Tuesday, April 26, 2011

April 26, 2011

Man, my blog schedule is filling up. Must be Spring! But I wanted to get this post out there, so it'll offset the coop construction posts.

I was out the the garden the other day, taking my tomatoes for their walk and checking on the rest of the garden.  What I found was my spinach bed was sprouting like mad. 

I've been reading my garden buddy's blogs and found many using row covers for their spinach to keep the leaf miner flies away.  I've had issues every year with leaf miners, so I figured I'd give it a try.  I saw them with their fancy mesh covers and thought... "I've got something like that."  Sure enough, I'd saved the mesh covers from our recent couch purchase for gardening.  They tear easily, but I found a small one that was in good shape.  So, I threw it over the bed and weighed it down with some scrap 2x2s my kids were playing with and left all over my garden.

That was all fine and good for a few days, but when it rained, the mesh would be plastered to the ground. That couldn't be good for the poor little seedlings.  So I had an idea.  I could use some of those scrap 2x2s to raise the row cover!  I just leaned them up against the side of the bed, sort of wedged between the bed and the hoop cover stands.

It wasn't as easy as I'd hoped, but I manged to wrangle the row cover over the bed, held up by the 2x2s.  It doesn't have to hold up to a Fall wind storm, and it's very temporary, so I don't care if it looks good.  As you're likely well aware by now, I'm a function over fashion kind of guy.

Since this time, I've thought about maybe throwing my hoops up and draping it over them.   I'd probably need one of the bigger covers for that.  Of course, this is only temporary, RIGHT?!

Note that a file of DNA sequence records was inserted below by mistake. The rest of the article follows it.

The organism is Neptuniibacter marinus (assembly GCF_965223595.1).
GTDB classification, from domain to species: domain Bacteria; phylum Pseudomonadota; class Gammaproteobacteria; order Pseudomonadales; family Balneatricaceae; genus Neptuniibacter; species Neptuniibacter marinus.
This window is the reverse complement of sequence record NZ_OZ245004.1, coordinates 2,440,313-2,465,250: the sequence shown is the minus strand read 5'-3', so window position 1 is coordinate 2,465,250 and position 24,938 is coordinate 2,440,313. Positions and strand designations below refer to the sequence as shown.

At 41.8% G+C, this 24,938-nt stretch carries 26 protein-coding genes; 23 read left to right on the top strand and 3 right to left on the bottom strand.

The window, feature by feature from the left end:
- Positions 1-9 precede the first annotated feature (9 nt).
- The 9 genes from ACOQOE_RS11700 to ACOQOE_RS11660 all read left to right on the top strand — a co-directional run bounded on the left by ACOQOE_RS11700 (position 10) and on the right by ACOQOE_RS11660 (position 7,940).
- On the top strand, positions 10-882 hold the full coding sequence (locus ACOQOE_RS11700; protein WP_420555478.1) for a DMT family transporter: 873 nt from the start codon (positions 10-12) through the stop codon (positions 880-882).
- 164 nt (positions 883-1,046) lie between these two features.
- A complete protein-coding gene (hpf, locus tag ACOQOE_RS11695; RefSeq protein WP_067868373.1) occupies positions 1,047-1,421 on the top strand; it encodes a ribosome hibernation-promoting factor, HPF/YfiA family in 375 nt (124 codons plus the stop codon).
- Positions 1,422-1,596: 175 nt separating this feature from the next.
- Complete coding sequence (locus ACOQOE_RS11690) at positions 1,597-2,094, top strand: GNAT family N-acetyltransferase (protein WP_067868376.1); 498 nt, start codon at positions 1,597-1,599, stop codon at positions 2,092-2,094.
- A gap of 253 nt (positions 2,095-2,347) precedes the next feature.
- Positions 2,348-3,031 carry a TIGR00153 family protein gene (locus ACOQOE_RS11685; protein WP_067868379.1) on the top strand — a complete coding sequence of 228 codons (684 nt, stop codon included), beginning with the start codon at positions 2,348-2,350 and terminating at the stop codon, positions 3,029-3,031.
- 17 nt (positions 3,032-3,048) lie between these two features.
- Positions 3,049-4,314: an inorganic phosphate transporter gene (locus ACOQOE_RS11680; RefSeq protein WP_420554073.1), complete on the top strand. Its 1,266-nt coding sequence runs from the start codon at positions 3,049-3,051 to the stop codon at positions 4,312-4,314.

How long does this need to be up?  Watering's a pain, but not nearly as painful as destroying ruined spinach! If it needs to be up for a long time, I'll definitely get the hoops out and make something more user-friendly.


Enjoy your garden!


  1. I don't know about how long it needs to be up, but what about using some kind of "low hoop" under the fabric you have?... just enough so rain doesn't accumulate on the top ... check out Johnny's Select Seeds to see what they look like. I saw some on Laura's blog that she made out of wire fencing and have done the same ... they work great! Bet you have some leftover wire from the chicken coop you could use ....

  2. I'm so excited to find your blog. I also have a garden, but much more modest than what you're doing. My spinach also seems to be sprouting, but my lettuce section is bare. I could not get lettuce to grow last year either and that is what I'd like to grow the most. :( So disappointing.

    We're also considering getting a few chickens so I"m looking forward to following along on your journey!

  3. Whatever it takes to keep those little beasts out of your leaves. We have the same problem with our Swiss chard but I have yet to try using those floating row covers. At least your spinach likes the cooler temperatures.:)

  4. I don't think leaf miner ever gives up... unfortunately! Hate those little things.

  5. Good thinking reusing the light fabric! I would put the hoops up because to work, the row cover must be up as long as the plants are growing and intended to be harvested from (now or in the future).

  6. Well spinach usually takes a month to grow up and get big. Then they bolt. For us the leaf miners come in waves over the spring and summer, but I've never timed between the waves. I just notice when I take eggs off the chard that I get them for a while then they disappear for a while. Then they come back. I've always been happy for the times I don't have to check the chard every other day.

  7. The hoops will give you more air volume so hopefully this will not allow the plants to get too hot and bolt.

  8. And we're heading towards winter here down under :(

  9. Hi Rich!

    Glad to see your spinach is germinating. My carrots seeds just started germinating so I think the soil, even in our terribly dreary weather, is finally hitting the point when the cool weather crops can get going. Everything just seems so behind this year.